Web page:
INTERVIEW: Gail Simone Guides 'Blockbuster Update' of Red Sonja, Vampirella and Dejah Thoris
Is there just too much to ever buy and read?
I remember when the CBR forums were young and spry in the late ’90s and early 2000s: People would share which comics the plan to pick up every month or every week, and a good number would have massive lists. Today, I see what people post in their replies to the solicitations, and most are more selective. It’s obviously a very narrow sampling, but I can’t help feel that it reflects a general shift in comics culture.
When I first got into comics, part of what fascinated me was the unknown history told in back issues I didn’t have yet, and I became obsessed with hunting them down. In those days, maybe 25 to 30 years ago, comic shops were on the rise and most stores had a healthy selection of back issues because that was really the only way to read those stories. As such, they tended to be pricy, but it didn’t matter when you could spend nearly your entire allowance on comics alone.
Part of the joy was the the thrill of the hunt: Trying to fill a hole in my collection, I’d get my father to drive me to a store I tracked down in the Yellow Pages, and there it was — some weird issue of Bill Everett’s 1970’s run of Sub-Mariner that I just had to have. On the drive home, I would have to flip through and maybe read a few pages. I also had a tendency to get terribly car sick if I didn’t watch the road, so that was a real challenge: Keep looking at the awesome comic and not get sick, or stare at the boring road. When I finally got home, I would have to re-read the issues I had before and after the new addition to my collection, to fill in the missing pieces. I didn’t simply read comics, this was a full-on career in archeology; I was discovering lost history. I eventually got so absorbed by comics that, for a time, I was getting virtually the entire X-Men and Superman lines. If I didn’t buy them as they came out, my only other option was to pick them up later as back issues, almost guaranteed to be marked up from the original cover price. Getting single issues as they were released and buying back issues were basically the only way to learn what was happening, and had happened, in comics. There were very few reprints then, either as single issues or graphic novels, no Wikipedia entries, and certainly no digital comics.
About halfway between those days and today, just as the millennial clock was switching over, I briefly worked at a comic store that for good reason no longer exists. I remember it had a few customers that obsessively bought what must have been every comic listed in Diamond’s gigantic Previews catalog; every Wednesday, they received several boxes of new comics. I don’t know how those guys afforded them, much less how they imagined they could read everything. Did they have no jobs? No human interactions to distract them? And that was at one of the all-time nadirs of the comic industry. Marvel was still trying to recover from bankruptcy, and the entire industry was only starting to drag itself out of the crash of the ’90s. Trade paperbacks and graphic novels were still tiny sections in bookstores; Diamond didn’t even provide numbers on how they sold to the direct market, they were so inconsequential. And digital comics were still about a decade away.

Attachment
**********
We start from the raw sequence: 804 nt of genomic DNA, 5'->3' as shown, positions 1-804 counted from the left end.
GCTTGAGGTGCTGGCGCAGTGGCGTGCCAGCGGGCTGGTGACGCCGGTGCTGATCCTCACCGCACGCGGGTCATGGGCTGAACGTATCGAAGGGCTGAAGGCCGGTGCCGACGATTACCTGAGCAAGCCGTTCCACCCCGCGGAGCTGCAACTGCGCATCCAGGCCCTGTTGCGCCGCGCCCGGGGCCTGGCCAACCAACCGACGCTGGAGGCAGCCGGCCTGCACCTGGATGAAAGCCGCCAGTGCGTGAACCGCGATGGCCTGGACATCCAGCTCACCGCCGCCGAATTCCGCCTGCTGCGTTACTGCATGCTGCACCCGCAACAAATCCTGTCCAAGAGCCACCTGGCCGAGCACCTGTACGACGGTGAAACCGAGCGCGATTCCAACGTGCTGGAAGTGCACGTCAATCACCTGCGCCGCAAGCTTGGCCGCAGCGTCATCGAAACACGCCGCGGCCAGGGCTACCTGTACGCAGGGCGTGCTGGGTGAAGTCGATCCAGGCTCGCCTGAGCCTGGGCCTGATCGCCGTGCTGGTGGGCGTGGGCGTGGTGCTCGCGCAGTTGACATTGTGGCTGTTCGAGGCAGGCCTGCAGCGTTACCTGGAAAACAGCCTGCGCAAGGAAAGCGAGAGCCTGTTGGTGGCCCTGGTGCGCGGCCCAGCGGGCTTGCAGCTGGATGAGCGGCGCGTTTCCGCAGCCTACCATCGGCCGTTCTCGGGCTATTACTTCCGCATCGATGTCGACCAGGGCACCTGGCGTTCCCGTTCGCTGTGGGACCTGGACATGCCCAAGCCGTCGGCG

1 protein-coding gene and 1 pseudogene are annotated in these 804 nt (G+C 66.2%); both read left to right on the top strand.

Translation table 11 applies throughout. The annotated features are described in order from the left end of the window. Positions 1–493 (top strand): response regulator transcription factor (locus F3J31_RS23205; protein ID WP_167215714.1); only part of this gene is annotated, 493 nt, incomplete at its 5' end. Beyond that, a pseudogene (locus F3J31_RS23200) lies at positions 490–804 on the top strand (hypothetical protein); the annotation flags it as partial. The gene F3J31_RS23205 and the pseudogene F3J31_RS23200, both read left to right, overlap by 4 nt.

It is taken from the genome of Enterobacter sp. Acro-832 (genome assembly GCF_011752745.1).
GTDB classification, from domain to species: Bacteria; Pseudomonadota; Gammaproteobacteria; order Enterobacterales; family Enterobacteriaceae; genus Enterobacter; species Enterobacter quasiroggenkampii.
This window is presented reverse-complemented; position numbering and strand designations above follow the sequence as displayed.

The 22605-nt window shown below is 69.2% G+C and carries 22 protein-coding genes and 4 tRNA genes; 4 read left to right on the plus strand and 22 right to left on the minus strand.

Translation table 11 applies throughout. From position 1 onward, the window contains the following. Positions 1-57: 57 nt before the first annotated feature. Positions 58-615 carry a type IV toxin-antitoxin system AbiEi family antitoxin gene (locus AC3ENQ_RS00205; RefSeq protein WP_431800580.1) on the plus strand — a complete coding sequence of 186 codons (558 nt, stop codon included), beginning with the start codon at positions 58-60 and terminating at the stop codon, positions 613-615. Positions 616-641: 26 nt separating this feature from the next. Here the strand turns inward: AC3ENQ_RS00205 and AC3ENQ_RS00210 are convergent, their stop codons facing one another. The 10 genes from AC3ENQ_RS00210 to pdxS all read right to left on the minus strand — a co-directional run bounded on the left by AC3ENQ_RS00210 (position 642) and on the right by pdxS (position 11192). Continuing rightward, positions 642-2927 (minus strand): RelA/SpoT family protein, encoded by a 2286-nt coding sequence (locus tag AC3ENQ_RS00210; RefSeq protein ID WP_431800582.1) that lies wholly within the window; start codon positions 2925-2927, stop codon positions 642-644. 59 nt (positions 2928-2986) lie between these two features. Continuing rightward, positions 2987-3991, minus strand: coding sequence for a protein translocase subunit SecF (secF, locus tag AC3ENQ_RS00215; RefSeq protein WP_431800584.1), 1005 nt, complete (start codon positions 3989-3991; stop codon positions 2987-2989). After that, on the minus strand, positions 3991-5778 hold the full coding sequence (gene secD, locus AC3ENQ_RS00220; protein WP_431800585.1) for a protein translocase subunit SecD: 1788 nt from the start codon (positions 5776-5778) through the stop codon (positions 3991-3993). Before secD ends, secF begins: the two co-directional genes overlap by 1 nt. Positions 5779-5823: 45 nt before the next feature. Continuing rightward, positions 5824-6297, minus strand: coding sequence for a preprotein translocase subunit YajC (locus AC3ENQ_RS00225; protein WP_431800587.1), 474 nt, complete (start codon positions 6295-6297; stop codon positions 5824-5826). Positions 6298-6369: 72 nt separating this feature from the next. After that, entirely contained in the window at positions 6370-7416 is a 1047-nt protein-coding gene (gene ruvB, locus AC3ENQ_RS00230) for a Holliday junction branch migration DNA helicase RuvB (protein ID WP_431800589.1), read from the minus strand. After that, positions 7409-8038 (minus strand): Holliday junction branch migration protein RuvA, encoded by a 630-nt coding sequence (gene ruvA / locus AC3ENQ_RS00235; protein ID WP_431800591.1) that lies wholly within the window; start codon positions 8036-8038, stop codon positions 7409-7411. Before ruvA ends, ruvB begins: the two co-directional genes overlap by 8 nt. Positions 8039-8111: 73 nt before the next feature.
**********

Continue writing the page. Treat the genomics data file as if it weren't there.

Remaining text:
Today, the industry is in much better shape, and as such, there are more comics than ever from an expanding pool of publishers and creators on an ever-increasing selection of platforms, both in print and digital. At one time, you could buy 200 to 300 comics a month, and have about the entire industry’s output. Now, that much arrives in comic stores every week. Plus all of the webcomics updating every day and digital exclusive comics and … basically just throw your eyeballs away now. They’re never going to absorb it all.
The rebound of comics is awesome, but there’s still that obsessive completist kid inside me who wants to get his hands on everything. Even if I focused on just one of the five Diamond premier publishers (Marvel, DC, Image, Dark Horse and IDW), I would still burn through a lot of money each week, and basically have to spend every spare moment reading comics. That would actually be a pretty awesome way to spend time, but I think my wife might have an issue with that. Heck, my cat yells at me if I’m on the computer too long. It’s just not going to happen.
Being an adult with responsibilities and a life is lame, but that doesn’t stop me from imagining getting every Marvel Masterwork and every DC Chronicles. Or how about everything Valiant releases? That company is still kind of small and manageable. I hear people talk about an awesome new run, like when Mark Waid and Marcos Martin took over Daredevil with a shiny new #1, but that’s not good enough for me. I instead first want to fill in all my gaps from Brian Michael Bendis’ Daredevil run, and then get everything from then until now. That’s ridiculous! I’m just reading stories about Daredevil, I’m not living with him. I don’t need to be staring at him when he wakes up in the morning so I don’t miss him brushing his teeth.
It’s such a weird compulsion when I think about it, and I’m sure there’s some perfectly good psychological theory about emptiness or loneliness that would make me cry. But I know I’m not the only one. That kind of mentality was the driving force of comics for a long time. It’s still lingering, but comics have gotten so big that the pure volume of releases makes it easier to draw lines, and once you start drawing lines, it’s easier to cut back more. I find that I definitely enjoy what I choose to read more today than I did when I was just reading everything out of habit and compulsion, even if that pang of nostalgia is still there.